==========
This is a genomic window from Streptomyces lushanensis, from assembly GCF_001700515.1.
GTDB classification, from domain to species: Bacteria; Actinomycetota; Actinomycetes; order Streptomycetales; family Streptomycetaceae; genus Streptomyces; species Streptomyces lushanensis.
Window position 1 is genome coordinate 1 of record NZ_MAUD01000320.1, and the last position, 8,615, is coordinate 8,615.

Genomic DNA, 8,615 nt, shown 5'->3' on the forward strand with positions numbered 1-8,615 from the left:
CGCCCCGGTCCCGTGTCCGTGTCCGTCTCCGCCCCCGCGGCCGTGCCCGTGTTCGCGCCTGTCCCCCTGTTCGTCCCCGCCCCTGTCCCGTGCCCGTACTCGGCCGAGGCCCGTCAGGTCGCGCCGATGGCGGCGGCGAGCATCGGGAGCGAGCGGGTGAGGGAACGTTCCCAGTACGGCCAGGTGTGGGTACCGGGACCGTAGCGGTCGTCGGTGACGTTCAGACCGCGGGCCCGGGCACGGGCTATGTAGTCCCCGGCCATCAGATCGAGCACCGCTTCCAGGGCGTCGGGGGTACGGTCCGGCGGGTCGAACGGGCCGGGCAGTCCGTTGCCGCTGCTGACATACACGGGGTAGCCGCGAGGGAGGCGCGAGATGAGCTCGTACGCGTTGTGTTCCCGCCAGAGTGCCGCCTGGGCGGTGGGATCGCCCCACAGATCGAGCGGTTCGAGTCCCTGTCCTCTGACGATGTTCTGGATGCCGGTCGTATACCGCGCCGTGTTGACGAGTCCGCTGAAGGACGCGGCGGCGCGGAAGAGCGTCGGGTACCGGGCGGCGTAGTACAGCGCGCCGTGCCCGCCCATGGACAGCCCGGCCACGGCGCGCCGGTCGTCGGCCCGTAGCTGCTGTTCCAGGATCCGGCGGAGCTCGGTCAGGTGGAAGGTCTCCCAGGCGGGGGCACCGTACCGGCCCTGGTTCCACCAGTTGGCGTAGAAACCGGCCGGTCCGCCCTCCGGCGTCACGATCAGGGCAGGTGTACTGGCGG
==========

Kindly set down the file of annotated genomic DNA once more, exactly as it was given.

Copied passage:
This is a genomic window from Streptomyces lushanensis, from assembly GCF_001700515.1.
GTDB classification, from domain to species: Bacteria; Actinomycetota; Actinomycetes; order Streptomycetales; family Streptomycetaceae; genus Streptomyces; species Streptomyces lushanensis.
Window position 1 is genome coordinate 1 of record NZ_MAUD01000320.1, and the last position, 8,615, is coordinate 8,615.

Genomic DNA, 8,615 nt, shown 5'->3' on the forward strand with positions numbered 1-8,615 from the left:
CGCCCCGGTCCCGTGTCCGTGTCCGTCTCCGCCCCCGCGGCCGTGCCCGTGTTCGCGCCTGTCCCCCTGTTCGTCCCCGCCCCTGTCCCGTGCCCGTACTCGGCCGAGGCCCGTCAGGTCGCGCCGATGGCGGCGGCGAGCATCGGGAGCGAGCGGGTGAGGGAACGTTCCCAGTACGGCCAGGTGTGGGTACCGGGACCGTAGCGGTCGTCGGTGACGTTCAGACCGCGGGCCCGGGCACGGGCTATGTAGTCCCCGGCCATCAGATCGAGCACCGCTTCCAGGGCGTCGGGGGTACGGTCCGGCGGGTCGAACGGGCCGGGCAGTCCGTTGCCGCTGCTGACATACACGGGGTAGCCGCGAGGGAGGCGCGAGATGAGCTCGTACGCGTTGTGTTCCCGCCAGAGTGCCGCCTGGGCGGTGGGATCGCCCCACAGATCGAGCGGTTCGAGTCCCTGTCCTCTGACGATGTTCTGGATGCCGGTCGTATACCGCGCCGTGTTGACGAGTCCGCTGAAGGACGCGGCGGCGCGGAAGAGCGTCGGGTACCGGGCGGCGTAGTACAGCGCGCCGTGCCCGCCCATGGACAGCCCGGCCACGGCGCGCCGGTCGTCGGCCCGTAGCTGCTGTTCCAGGATCCGGCGGAGCTCGGTCAGGTGGAAGGTCTCCCAGGCGGGGGCACCGTACCGGCCCTGGTTCCACCAGTTGGCGTAGAAACCGGCCGGTCCGCCCTCCGGCGTCACGATCAGGGCAGGTGTACTGGCGG